In January, the Legislature will take up the state budget. There will be many opportunities to provide input to Legislators throughout the session. I look forward to working with advocates for the DD system throughout this process and I will provide you with information as the process unfolds.
Lilia Teninty, Director
Office of Developmental Disabilities Services
INW Hosting Day and Evening Info Sessions on Adult In-Home Services this October
In the last few weeks, Personal Support Workers and brokerage customers should have received information directly from the State of Oregon and/or SEIU regarding an important change just around the corner. For a good many years, TNT Fiscal Intermediary Services has issued paychecks for PSWs serving our customers. TNT’s contract with the state ends at the end of 2016 and a new agency, PCG Public Partnerships LLC (known as PPL) will be taking over this responsibility. So in the very near future, Personal Support Workers will stop getting payment from TNT and start getting payment from PPL.
What does this mean to Personal Support Workers and Customer-Employers?
Transition time is very tight on this, so be sure you’re responsive and get the help you need! If packets are not completed and processed by the end of the year, payment for services may be affected. If you have questions, don’t hesitate to reach out to PPL for help.
Resources and Help
Here’s a great list of resources to help you get started:
On Monday, Legislators meet to make final budget decisions and Brokerages statewide may receive cuts to our administrative and case management funding. Your support can make all the difference in making sure that doesn’t happen.
If you have a spare couple of minutes between now and Friday, we would greatly appreciate your support.A quick email to the legislators listed below or just a call to their offices will go a long way. Ask them to support “funding of the Workload Model at 95% and no less!”
I have come to know many of you over the past couple of years as INW has done outreach to the community, educating hundreds and hundreds of community members on the systemic changes, specifically the K Plan (Community First Choice Option). While the K Plan has brought a lot of funding into the system to pay for direct services, it has not added a penny to our administrative budgets. Personal Agents who were supporting 45 people historically managed about a half million dollars in Medicaid funds on behalf of customers and providers. Today, many manage double, triple, and quadruple that. Think about the way you’ve seen your plan or the plans of others change over the past two years and multiply that by 7,800, the number of people brokerages serve statewide. The change has been huge. Add to that the Adult Needs Assessment requirement, the unfunded burden of the eXPRS payment system implementation, our Personal Agents now entering timesheets on behalf of many providers, the state’s change to a much longer and more complicated ISP, and enormous systemic shifts, and we are in no place to take a statewide reduction in funding. I believe that some lawmakers may be confusing the K increase with an overall funding increase and it’s just not the case.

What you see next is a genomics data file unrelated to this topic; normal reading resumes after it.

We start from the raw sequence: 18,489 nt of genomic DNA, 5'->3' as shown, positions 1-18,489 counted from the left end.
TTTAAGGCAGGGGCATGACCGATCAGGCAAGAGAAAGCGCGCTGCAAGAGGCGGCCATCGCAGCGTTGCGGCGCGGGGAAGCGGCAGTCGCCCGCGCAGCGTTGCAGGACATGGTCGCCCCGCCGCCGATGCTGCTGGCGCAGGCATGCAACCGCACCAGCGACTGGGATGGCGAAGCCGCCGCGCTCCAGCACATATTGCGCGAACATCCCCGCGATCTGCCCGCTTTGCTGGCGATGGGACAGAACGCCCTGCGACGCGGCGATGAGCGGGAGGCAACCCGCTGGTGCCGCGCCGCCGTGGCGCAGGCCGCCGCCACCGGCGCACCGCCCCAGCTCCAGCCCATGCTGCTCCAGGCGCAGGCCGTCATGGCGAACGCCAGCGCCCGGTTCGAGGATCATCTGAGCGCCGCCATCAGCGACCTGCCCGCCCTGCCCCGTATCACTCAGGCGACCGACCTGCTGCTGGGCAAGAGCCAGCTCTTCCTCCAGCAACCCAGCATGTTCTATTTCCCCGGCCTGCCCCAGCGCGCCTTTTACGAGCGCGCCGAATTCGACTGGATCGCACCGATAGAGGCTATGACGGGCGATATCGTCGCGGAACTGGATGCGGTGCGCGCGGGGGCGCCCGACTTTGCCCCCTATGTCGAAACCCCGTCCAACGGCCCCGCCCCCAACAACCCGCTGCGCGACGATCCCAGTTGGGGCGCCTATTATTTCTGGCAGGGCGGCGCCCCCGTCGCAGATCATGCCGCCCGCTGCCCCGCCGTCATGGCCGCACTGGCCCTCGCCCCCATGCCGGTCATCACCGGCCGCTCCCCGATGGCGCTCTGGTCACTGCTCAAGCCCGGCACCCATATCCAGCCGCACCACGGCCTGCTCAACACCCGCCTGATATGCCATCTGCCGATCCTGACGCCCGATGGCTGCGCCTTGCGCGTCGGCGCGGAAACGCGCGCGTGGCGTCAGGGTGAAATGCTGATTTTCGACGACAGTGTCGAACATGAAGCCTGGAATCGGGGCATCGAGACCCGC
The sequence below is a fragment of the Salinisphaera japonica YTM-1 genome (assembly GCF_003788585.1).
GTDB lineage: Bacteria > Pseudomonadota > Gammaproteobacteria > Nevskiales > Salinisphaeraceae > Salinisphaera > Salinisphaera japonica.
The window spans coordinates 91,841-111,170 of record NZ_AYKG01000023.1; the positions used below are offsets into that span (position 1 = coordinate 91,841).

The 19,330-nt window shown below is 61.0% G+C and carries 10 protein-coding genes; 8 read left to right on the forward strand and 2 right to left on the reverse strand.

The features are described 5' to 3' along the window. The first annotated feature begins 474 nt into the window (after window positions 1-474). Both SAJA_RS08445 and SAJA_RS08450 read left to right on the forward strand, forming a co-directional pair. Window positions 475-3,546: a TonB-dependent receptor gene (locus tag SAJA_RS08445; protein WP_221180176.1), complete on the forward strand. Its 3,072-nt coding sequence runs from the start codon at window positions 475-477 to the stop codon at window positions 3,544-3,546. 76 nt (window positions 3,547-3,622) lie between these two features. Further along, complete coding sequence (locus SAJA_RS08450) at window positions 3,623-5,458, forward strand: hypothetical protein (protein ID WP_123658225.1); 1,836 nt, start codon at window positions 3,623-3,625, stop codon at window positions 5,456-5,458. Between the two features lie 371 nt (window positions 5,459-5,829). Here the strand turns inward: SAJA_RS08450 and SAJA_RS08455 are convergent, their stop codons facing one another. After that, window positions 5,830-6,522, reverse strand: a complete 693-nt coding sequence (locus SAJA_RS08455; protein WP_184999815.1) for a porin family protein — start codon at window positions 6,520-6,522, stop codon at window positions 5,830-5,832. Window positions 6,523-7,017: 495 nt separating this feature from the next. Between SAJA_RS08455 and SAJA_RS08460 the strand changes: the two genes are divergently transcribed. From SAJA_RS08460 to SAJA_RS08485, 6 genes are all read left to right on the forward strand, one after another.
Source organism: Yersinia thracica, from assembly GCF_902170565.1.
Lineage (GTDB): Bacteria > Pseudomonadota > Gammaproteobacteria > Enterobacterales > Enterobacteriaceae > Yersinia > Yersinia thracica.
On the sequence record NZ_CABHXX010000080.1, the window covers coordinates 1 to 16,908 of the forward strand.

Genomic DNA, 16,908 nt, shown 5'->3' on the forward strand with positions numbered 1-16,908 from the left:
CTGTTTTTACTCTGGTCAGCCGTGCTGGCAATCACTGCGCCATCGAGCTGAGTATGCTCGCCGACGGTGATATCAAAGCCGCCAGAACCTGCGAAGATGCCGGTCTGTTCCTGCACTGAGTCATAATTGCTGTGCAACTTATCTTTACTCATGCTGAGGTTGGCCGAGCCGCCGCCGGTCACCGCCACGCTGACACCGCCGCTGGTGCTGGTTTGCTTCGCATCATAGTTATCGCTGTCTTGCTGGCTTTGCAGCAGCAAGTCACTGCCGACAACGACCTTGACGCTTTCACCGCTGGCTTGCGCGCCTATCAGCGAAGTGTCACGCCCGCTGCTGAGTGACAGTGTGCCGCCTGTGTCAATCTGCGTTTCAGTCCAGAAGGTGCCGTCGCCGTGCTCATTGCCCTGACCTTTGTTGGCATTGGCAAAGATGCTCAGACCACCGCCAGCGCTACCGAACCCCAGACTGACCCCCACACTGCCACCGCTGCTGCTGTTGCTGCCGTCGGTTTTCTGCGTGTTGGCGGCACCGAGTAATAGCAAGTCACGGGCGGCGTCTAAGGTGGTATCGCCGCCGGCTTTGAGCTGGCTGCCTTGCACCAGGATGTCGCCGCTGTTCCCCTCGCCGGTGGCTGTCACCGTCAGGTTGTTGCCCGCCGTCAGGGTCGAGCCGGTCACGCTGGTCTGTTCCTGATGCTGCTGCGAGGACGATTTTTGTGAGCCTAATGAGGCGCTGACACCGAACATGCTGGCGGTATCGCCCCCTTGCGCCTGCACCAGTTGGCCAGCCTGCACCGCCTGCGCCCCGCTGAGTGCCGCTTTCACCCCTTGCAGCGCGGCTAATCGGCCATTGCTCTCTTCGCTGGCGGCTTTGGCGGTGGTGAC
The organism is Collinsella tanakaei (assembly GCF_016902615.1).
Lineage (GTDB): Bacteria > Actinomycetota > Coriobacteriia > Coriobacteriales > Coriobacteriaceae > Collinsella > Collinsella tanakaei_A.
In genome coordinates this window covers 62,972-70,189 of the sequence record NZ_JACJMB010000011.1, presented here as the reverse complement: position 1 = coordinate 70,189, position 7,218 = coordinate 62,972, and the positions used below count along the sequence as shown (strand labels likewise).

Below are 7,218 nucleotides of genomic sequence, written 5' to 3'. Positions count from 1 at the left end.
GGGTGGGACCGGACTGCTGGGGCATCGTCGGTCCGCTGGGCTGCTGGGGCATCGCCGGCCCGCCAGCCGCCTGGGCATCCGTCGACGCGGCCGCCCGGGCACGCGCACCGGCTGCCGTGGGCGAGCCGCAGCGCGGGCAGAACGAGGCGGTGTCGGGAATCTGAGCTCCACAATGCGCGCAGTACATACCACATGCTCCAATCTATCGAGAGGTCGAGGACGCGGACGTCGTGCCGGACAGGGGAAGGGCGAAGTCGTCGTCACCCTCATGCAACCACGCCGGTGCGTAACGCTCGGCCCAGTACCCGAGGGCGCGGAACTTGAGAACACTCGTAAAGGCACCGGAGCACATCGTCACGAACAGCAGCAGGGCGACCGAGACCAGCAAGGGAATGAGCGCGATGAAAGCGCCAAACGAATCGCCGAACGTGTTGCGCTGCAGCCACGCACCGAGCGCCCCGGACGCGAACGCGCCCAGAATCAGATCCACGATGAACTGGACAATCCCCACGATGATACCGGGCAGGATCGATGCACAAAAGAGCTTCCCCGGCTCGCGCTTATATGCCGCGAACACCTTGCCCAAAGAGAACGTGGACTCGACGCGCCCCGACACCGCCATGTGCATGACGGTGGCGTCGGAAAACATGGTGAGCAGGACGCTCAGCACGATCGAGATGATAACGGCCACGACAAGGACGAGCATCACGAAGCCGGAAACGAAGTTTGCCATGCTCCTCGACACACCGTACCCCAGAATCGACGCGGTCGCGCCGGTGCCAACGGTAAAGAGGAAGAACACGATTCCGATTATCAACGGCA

I have included a couple of example letters you might use as a template for your email or as a script for your phone call. If you could contact the legislators listed below (whether you live in their district or not) it would be great! If you’re interested in additional details about the Workload Model issue, check out this in-depth explanation: Brokerage Reductions at 90%.
The importance of your support is immeasurable to us right now. I wouldn’t ask for last-minute action if I didn’t believe it could change the future. Your voice will make all the difference between a continued move toward better and more person-centered services versus a world where we may be looking at increased caseloads and a reduction in overall quality for a system known for its innovation, responsiveness, and vision. Our system has taken enough hits this past biennium.
Best to you and yours and thank you again for your support and the opportunity to serve this community.
I am a customer of OR a family member of a person who receives brokerage services for people with IDD (intellectual and developmental disabilities) here in Oregon. I understand that you are making budgetary decisions next week regarding funding for case management. PLEASE FUND BROKERAGES AT THE 95% WORKLOAD MODEL LEVEL – AND NO LESS.
While the Community First Choice Option (K Plan) brought more services to me/my family, it did not add any additional funding for brokerages to administer double and triple the services they have administered historically. We need to know that our brokerage Personal Agent will be responsive when we need him/her. If you reduce funding, we know that increased caseloads are likely. That means we won’t have access to the services we need as quickly. Some of the services I receive right now are: __________________________________. The time I need my brokerage support the most is to help me ______________________________.
Statewide, brokerages have experienced huge increases in workload related to the K Plan, the state’s much more complicated ISP, the eXPRS payment system, and all the paperwork changes. I rely on these services to live an independent life in the community. Please fund brokerages fairly in the next biennium – 95% and no less.
Thank you for your consideration and your service.
SAMPLE LETTER FROM PROVIDER/PERSONAL SUPPORT WORKER